Since the titles like financial planner, financial advisor, investment advisor and wealth manager are so generic, it is important to look for an accredited designation after a professional's name. You generally don't need a certification to call yourself a financial adviser, but you do need to complete training to perform most financial activities, like trading securities, selling insurance, preparing taxes, or managing large sums of wealth.
Certain certifications carry weight, and the Certified Financial Planner designation is a leader in the industry. Most financial certifications, like the CFP® designation, hold professionals to certain ethical standards. To attain and keep credentials, a financial professional needs extensive and ongoing education, experience and ethics.
Our Roundtable™ team of specialists and advisors at Wealth Enhancement Group holds many credentials across multiple disciplines and are held to the fiduciary standard. To help demystify what these credentials mean, we've explained several of them here.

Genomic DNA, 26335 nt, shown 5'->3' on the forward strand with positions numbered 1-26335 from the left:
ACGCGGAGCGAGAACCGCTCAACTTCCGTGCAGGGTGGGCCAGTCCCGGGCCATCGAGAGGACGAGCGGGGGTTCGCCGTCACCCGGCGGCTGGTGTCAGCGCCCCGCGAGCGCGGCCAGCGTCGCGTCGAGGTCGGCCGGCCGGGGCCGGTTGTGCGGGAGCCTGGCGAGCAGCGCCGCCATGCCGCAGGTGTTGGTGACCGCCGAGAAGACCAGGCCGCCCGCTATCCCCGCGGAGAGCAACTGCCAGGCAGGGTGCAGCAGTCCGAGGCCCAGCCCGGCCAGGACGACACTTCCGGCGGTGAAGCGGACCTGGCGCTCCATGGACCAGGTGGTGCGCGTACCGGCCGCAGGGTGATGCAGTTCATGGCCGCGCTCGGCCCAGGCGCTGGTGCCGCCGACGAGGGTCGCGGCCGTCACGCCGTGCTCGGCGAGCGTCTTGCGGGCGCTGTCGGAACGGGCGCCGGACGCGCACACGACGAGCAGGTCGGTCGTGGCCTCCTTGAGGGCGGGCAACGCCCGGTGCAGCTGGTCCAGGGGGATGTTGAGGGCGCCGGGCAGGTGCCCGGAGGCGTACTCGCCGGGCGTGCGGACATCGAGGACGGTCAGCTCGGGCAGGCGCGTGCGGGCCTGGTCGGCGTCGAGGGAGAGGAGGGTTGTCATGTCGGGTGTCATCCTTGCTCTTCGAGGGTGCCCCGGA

The opinions voiced in this material are for general information only and are not intended to provide specific advice or recommendations for any individual.
The opinions expressed in this material do not necessarily reflect the views of LPL Financial.
CFP®, CPA, Series 7 Securities Registration,1 Series 66 Advisory Registration,† Insurance License As a Certified Public Accountant and CERTIFIED FINANCIAL PLANNER™ professional, Ryan brings an extensive tax and retirement income planning background to Wealth Enhancement Group. He helps lead the Tax Strategies group of our Roundtable team of specialists and is a frequent guest on our weekly “Your Money” radio program....Read More